I was born and raised in New York City and can still remember the first film I ever saw in a theater, when I was four: THE LONG, LONG TRAILER. It scared me silly because I kept thinking Lucy, Desi, and the trailer were going to fall off a cliff. Years later, I learned Vincente Minnelli directed and that I was supposed to find the film funny. (I still don’t.) A couple of years later, in 1956, I saw the New York TV premiere of KING KONG, which ran on Channel 9’s “Million Dollar Movie.” KING KONG made me cry—yet another sign of the impact of movies on my emotions. As it happens, in the ensuing years I have seen KING KONG at least 50 times on screens and on TV. One might say I’ve grown up with the big ape.
On a more formal level, in 1976 I received an MA in Cinema Studies from New York University. Until recently, I hadn’t done much professionally with the degree—but in 2012, I began teaching Film History in the spring as an adjunct professor at Southwestern Illinois College (SWIC), followed by Film Appreciation in the fall. In essence, much of who I am encompasses the films I watched alone as a child, the films I tried to understand as a teenager, the films I viewed as a twentysomething with fellow auteurists, the mainstream films I enjoyed or tolerated as an adult, and the classic films I shared with my daughter—who received her undergraduate degree in Film Studies.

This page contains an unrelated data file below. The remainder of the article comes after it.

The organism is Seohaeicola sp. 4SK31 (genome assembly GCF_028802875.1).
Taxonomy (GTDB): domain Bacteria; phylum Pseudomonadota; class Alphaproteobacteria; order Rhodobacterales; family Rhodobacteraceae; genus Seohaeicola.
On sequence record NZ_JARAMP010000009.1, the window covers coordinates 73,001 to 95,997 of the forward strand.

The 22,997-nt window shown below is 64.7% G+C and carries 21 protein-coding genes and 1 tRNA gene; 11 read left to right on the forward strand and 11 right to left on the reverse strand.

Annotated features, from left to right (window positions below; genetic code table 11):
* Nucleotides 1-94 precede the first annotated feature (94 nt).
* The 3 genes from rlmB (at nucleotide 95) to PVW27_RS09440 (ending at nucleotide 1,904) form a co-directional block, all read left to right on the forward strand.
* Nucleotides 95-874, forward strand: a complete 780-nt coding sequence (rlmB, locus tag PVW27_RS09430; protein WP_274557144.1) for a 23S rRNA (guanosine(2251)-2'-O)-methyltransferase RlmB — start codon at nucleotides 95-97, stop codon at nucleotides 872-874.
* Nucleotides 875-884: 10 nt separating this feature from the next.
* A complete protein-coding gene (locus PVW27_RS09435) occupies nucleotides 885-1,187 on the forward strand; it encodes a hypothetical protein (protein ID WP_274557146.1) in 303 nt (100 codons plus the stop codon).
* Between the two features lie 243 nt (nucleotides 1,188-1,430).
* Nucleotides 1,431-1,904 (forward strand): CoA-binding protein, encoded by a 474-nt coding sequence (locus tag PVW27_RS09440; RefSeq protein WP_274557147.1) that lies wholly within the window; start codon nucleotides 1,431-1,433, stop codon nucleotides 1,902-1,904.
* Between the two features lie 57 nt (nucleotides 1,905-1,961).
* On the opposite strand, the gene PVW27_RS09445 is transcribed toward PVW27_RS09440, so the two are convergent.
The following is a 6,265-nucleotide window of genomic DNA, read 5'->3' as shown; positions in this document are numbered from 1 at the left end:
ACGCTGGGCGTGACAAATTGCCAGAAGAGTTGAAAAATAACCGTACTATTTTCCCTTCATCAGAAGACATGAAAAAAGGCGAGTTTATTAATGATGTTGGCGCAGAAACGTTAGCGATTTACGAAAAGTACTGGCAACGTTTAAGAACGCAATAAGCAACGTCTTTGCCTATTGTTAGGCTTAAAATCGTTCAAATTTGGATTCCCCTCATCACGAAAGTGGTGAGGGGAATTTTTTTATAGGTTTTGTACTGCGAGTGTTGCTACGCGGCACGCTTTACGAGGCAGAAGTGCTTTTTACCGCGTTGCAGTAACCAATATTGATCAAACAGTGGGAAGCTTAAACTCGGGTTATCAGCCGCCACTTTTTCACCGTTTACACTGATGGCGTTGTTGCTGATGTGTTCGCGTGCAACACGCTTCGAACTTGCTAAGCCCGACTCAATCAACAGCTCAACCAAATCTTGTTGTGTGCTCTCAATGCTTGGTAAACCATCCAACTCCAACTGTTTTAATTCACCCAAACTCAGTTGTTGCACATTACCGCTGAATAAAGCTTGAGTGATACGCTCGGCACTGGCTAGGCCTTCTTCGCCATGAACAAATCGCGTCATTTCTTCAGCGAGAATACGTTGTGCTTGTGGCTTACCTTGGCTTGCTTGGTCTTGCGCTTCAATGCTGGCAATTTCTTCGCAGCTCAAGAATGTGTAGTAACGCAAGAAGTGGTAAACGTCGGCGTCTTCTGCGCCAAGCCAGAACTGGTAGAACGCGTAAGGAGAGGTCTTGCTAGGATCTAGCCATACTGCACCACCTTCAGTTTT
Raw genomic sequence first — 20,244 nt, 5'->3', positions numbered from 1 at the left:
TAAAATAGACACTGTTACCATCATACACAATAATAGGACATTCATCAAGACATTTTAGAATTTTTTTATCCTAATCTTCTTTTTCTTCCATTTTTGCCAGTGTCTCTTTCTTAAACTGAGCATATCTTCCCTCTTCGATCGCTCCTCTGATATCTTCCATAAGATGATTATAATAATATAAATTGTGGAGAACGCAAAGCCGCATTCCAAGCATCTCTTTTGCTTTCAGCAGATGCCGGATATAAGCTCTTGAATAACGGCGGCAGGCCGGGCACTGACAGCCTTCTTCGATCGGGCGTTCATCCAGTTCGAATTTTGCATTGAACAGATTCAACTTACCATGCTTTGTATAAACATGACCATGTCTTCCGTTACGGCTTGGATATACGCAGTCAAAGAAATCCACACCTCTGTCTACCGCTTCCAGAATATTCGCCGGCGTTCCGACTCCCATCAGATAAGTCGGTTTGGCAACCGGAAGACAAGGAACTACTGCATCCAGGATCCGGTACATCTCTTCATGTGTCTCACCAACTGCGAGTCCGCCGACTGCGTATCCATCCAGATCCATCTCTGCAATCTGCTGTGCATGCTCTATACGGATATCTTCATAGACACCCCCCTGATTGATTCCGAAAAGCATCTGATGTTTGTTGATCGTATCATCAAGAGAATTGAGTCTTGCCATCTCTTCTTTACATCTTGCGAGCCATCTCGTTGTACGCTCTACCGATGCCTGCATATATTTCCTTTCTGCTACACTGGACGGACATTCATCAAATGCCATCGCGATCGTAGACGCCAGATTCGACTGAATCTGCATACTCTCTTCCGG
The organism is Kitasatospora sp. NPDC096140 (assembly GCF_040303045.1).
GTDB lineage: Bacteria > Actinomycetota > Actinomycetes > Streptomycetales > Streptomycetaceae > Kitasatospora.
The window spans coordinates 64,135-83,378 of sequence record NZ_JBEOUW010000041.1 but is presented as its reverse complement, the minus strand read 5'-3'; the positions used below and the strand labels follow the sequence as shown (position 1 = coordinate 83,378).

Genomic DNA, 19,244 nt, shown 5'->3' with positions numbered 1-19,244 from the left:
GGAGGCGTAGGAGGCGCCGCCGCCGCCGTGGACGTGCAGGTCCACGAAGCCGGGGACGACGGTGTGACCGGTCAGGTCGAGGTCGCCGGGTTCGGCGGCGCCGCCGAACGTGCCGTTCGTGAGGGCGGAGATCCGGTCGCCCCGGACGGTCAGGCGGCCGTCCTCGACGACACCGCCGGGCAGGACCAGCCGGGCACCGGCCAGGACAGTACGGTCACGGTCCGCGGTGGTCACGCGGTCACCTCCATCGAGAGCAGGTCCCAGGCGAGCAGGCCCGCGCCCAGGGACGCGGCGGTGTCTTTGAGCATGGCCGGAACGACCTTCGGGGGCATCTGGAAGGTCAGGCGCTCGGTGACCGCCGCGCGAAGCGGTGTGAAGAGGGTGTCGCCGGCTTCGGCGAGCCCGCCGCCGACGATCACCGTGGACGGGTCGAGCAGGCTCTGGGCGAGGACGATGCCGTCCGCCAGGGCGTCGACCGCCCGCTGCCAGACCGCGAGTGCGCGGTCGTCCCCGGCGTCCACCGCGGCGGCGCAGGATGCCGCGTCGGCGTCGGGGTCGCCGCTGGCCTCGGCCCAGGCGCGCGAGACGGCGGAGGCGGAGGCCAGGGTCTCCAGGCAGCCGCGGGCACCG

Something else about me, apropos of nothing: I have Alfred Hitchcock’s autograph, which I obtained in 1965 when my parents took me on a Europe-on-$5-a-day tour. We were at the airport in Frankfurt, Germany, and so was Hitchcock, presumably at the time he was filming TORN CURTAIN. My mother encouraged me to ask him to sign my travel diary. Hitchcock obliged with not only his distinctive signature but also his famous caricature profile.
One last thing: For the past 30 years or so, my favorite film has been Elia Kazan’s SPLENDOR IN THE GRASS—probably because it has the power to make me cry.